Mr. Romney must put flesh on the bones of his calls for a renewed American greatness. With a vision for American power, strategically and judiciously applied, we can continue to do great things with fewer resources. The nation’s greatest strength is not its military power or fantastic productivity. It’s the American commitment to our founding principles of political and economic freedom. If Mr. Romney can outline to voters how he will use American power to advance those principles, he will go a long way in persuading them he deserves the job of commander in chief.

* Text by Danielle Pletka is the vice president for foreign and defense studies at the American Enterprise Institute. (NYT/October 7, 2012)

President Hugo Chávez, long a fiery foe of Washington, won re-election on Sunday, facing down cancer and the strongest electoral challenge of his nearly 14 years in office and gaining a new mandate to deepen his socialist revolution.

Though his margin of victory was much narrower than in past elections, he still won handily. With 90 percent of the votes tallied, Mr. Chávez received 54 percent, to 45 percent for his opponent, Henrique Capriles Radonski, the national election council said. Fireworks erupted in Caracas after the news, and Chávez supporters celebrated in the streets.

Shortly before 11:30 p.m. local time, Mr. Chávez stepped out onto the balcony of the presidential palace in Caracas and waved to a sea of jubilant supporters. “My words of recognition go out from here to all who voted against us, a recognition for their democratic temperament,” he said. A former soldier, he called the election a “perfect battle.”

Still, after a spirited campaign, the polarizing Mr. Chávez finds himself governing a changed country. He is an ailing and politically weakened winner facing an emboldened opposition that grew stronger and more confident as the voting neared, and held out hope that an upset victory was within reach.

Mr. Chávez has said that he would move forward even more aggressively to create his version of socialism in Venezuela in a new six-year term, although his pledges were short on specifics.

His health, though, remains a question mark. He has undergone several rounds of treatment for cancer in the last 15 months, but has refused to make public essential details of his illness. If he overcomes the disease and serves out his new term to its end in 2019, he will have been in power for two full decades.

Toward the end of the campaign, facing pressure from Mr. Capriles, he pledged to make his government more efficient and to pay more attention to the quality of government programs like education. He even made appeals for the middle class and the opposition to join in his revolution.

But Mr. Chávez spent much of the year insulting and trying to provoke Mr. Capriles and his followers. And on Sunday night, he had to face the fact that the people he taunted as squalid good-for-nothings, little Yankees and fascists, turned out to be nearly half the electorate.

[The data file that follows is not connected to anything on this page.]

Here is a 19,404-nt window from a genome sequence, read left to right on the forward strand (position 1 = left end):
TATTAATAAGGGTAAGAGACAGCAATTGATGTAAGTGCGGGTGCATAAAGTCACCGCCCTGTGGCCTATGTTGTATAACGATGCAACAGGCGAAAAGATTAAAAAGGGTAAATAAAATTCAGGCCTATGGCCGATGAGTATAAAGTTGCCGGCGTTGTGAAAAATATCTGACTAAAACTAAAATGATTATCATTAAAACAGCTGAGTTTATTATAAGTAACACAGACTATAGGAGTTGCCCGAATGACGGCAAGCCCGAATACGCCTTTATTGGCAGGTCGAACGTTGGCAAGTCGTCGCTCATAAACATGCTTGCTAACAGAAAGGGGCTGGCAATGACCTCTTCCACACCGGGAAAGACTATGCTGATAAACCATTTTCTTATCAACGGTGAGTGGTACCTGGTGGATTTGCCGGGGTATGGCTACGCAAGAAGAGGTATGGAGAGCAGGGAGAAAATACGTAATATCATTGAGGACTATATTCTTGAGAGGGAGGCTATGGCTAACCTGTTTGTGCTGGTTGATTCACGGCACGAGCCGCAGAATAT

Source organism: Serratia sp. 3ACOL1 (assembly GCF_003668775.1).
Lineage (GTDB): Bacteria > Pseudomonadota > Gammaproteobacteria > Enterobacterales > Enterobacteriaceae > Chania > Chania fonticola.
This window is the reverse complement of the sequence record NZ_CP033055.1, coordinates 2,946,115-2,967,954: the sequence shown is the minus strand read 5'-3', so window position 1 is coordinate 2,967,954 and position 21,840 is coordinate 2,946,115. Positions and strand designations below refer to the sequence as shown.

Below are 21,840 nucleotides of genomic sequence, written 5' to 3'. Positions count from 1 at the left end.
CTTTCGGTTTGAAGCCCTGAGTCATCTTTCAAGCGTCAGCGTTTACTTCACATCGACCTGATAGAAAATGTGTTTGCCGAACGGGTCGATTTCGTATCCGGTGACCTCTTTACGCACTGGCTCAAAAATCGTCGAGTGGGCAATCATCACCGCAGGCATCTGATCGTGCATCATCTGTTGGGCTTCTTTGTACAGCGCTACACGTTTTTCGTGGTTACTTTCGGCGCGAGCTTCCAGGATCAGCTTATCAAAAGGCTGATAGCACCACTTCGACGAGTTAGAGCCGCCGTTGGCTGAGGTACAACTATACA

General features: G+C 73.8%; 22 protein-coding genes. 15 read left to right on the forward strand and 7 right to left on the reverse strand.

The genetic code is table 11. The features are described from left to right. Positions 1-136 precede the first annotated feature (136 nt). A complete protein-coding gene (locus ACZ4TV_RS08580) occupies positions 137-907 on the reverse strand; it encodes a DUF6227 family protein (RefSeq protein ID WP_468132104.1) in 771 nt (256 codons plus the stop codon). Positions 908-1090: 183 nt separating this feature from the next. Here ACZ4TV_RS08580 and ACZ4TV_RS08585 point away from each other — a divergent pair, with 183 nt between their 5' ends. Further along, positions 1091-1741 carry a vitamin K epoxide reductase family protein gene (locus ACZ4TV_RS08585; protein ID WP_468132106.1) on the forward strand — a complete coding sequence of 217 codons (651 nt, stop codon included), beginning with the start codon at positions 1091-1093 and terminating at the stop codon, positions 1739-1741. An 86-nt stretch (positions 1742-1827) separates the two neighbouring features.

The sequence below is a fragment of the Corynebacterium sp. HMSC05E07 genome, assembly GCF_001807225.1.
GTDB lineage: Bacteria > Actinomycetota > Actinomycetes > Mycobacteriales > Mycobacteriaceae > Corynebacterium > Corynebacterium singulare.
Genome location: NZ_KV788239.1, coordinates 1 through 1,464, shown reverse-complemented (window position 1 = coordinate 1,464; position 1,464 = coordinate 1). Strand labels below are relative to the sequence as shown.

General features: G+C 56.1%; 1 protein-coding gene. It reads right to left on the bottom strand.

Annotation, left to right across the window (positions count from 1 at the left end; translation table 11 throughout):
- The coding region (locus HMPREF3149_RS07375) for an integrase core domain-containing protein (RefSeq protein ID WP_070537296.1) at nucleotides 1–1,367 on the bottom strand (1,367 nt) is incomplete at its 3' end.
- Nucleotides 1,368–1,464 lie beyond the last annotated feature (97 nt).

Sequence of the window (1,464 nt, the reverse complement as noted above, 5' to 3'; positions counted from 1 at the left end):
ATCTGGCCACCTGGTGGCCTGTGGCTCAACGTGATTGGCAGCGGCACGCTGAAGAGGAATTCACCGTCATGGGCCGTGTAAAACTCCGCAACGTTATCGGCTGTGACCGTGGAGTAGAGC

As the opposition’s momentum grew, Mr. Chávez’s insults seemed to lose their sting. By the end of the campaign, young people in Caracas were wearing colorful T-shirts that said “majunche” or good-for-nothing, Mr. Chávez’s favorite taunt.

Mr. Capriles was subdued on Sunday night, congratulating Mr. Chávez and saying he hoped the president would see the result as “the expression today of a country with two visions, and to be president means working to solve the problems of all Venezuelans.”

He appeared poised to carry on his fight in the elections for state governors in December. “You should all feel proud, do not feel defeated,” he told supporters.

Michael Shifter, president of the Inter-American Dialogue, a research institute in Washington, called the presidential election “a fundamental turning point.” He said Mr. Chávez was “going to have to deal with a very different society than he dealt with in his last term, a society that’s awakened and more organized and more confident.”

Even so, the opposition is a fragile coalition with a history of destructive infighting, especially after an election defeat. Mr. Capriles will have to keep this fractious amalgam of parties from the left, right and center together in order to take advantage of the new ground they have gained.

“The opposition has more power, it feels more support,” said Elsi Fernandes, a schoolteacher, who voted for Mr. Capriles on Sunday morning in Catia, a poor neighborhood in Caracas. “The difference is that we’re not going to stay with our arms crossed.”

The turnout was more than 80 percent, the highest in decades, the election council said. People stood in line for hours, although the voting appeared in most cases to run smoothly.

By , October 7, 2012

Reporting was contributed by María Eugenia Díaz, Jonathan Gilbert, Girish Gupta and Andrew Rosati from Caracas, and María Iguarán from Cumaná, Sucre State (Venezuela)

The conversation fluctuates between a legendary Tunki coffee and a brand new pisco, Larroca, served up cold, in accordance with the tastes of its creator: Bernardo Roca Rey, architect of the Novoandino cuisine, exquisite epicure, president of the Peruvian Society of Gastronomy (APEGA), and the current promoter of the rescue and rehabilitation of Peru’s millions of acres of agricultural terraces.